Date of Award
University or Center
Atlanta University (AU)
School of Arts and Sciences
Oxy-Pherol-ET (OP-ET) is an artificial blood substitute composed of perfluoro~ributylamine (FC-43) emulsified with pluronic (FC-68) and hydroxyethyl starch as a plasma expander. This blood substitute is quite unique in that it has a high oxygen and carbon dioxide carrying capacity and is inert. In order for OP-ET to work, it must co-exist in circulation with blood components. This research project has been an investigation of the effect of OP-ET on the circulation regulatory agents (hormonal, etc). The aorta and vena cava were examined to assess the influence of OPET on the structural components of circulation. Since the kidney plays an important role in the overall regulation of circulation, the influence of the OP-ET on its function and structure were examined also.
Stimulation of the renin-angiotensin system by hemorrhage, low sodium diet (LSD), and reduced renal perfusion pressure resulted in an increased release of renin in animals treated with OP-ET. Animals previously exchange-transfused with OP-ET were subsequently monitored daily for changes in weight, water intake, and urinary salt and water output. In OP-ET treated animals weight increase was when slow compared to control animals. The water intake of the animals exchange-transfused animals was substantially greater than control animals for the same time period.
Animals prepared with indwelling catheters and exchange-transfused with OP-ET were monitored for their ability to respond to pharmacological concentrations of
catecholamines and angiotensin II. Under these conditions animals showed no significant difference in blood pressure response when compared to control animals that were exchange-transfused with donor animals' RBCs and treated similarly with angiotensin and catecholamines. Previously transfused animals were monitored to determine the effect of OP-ET on the kidney. Under these conditions there was a diuretic-induced immediate increase in urinary sodium excretion and a gradual increase in urinary potassium. These were expected responses for this diuretic agent.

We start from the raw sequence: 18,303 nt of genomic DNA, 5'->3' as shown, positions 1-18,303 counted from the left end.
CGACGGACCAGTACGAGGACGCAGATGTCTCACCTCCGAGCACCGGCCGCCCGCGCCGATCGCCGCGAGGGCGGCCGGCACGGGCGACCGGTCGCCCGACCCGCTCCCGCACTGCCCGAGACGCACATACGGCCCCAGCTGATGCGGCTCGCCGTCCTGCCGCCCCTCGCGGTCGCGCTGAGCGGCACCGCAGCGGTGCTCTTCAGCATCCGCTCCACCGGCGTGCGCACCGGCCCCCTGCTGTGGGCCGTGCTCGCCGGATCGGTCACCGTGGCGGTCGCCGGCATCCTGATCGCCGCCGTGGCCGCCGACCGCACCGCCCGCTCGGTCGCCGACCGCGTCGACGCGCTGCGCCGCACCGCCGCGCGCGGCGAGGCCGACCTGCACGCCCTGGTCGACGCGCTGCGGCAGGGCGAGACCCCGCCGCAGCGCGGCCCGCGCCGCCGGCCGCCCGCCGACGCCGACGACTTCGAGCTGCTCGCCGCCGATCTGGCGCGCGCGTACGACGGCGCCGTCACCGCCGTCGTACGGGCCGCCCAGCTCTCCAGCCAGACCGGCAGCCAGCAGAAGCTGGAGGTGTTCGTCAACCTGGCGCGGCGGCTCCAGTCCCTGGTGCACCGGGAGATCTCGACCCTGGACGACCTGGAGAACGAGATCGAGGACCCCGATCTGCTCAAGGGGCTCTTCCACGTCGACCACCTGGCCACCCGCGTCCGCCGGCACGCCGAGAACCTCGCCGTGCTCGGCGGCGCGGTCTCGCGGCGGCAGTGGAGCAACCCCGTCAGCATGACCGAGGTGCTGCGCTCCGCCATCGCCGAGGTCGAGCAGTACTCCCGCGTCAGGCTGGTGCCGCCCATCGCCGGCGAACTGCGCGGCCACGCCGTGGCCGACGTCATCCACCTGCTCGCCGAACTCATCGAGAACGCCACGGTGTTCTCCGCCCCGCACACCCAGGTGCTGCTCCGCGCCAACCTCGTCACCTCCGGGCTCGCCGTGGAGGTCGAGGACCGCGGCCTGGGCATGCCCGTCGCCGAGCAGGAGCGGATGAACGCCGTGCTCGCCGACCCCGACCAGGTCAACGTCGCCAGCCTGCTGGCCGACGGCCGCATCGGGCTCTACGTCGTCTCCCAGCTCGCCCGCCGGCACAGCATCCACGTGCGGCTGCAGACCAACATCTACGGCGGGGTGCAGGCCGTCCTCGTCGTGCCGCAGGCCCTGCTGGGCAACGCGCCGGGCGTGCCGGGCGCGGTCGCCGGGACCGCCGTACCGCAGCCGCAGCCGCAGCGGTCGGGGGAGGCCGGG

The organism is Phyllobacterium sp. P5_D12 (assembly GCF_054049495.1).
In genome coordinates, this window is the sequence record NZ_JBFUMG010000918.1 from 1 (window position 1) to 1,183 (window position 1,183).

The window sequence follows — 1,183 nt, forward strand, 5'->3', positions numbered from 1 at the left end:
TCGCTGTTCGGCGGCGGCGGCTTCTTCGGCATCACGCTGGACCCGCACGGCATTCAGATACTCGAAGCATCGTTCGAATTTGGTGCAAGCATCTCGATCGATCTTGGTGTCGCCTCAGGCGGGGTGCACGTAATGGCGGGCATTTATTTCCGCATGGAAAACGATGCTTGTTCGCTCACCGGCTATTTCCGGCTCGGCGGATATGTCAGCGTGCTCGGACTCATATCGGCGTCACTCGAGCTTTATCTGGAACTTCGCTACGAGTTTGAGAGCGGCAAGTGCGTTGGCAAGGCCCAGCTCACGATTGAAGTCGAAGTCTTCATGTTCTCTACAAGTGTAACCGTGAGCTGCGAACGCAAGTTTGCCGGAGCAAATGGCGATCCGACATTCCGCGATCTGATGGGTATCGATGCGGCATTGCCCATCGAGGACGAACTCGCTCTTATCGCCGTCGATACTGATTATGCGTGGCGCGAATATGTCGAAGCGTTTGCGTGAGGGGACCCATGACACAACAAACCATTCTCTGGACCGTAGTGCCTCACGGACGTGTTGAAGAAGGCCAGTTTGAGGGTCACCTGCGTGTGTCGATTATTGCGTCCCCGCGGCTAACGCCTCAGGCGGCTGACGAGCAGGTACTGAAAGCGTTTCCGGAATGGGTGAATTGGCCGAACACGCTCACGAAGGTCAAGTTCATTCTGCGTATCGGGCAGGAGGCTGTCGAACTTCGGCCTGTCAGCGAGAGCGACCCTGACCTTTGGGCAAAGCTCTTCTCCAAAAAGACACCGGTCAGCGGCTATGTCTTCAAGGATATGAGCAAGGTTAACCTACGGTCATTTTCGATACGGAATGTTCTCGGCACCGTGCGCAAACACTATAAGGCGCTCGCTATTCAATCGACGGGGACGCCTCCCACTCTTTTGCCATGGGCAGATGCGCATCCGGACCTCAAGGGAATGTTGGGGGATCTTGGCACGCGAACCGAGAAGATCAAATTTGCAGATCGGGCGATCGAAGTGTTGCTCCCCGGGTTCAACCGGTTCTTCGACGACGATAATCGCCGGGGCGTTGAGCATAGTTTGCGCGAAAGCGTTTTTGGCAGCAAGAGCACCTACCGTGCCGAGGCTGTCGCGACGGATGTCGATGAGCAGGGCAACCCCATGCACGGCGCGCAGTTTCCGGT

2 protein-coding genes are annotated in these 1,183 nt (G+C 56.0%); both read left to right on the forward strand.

Scanning electron microscopy (SEM) of exchange-transfused animals did not reveal observable differences within the endothelium of the aorta. The vena caval endothelium of the exchange-transfused animals showed no significant changes. There were no observable alterations in the glomerular capillaries by 7 days post-transfusion.
The data warrant the conclusion that mechanisms which normally regulate the circulation still function in the presence of the blood substitutes used in this study. The use of OP-ET has great potential in emergency medicine and remote areas of the world where whole blood would be difficult to maintain.
Rainbow, Willa Augusta, "Regulation of circulation in the presence of blood substitutes: hormonal and renal influences" (1986). ETD Collection for AUC Robert W. Woodruff Library. 2803.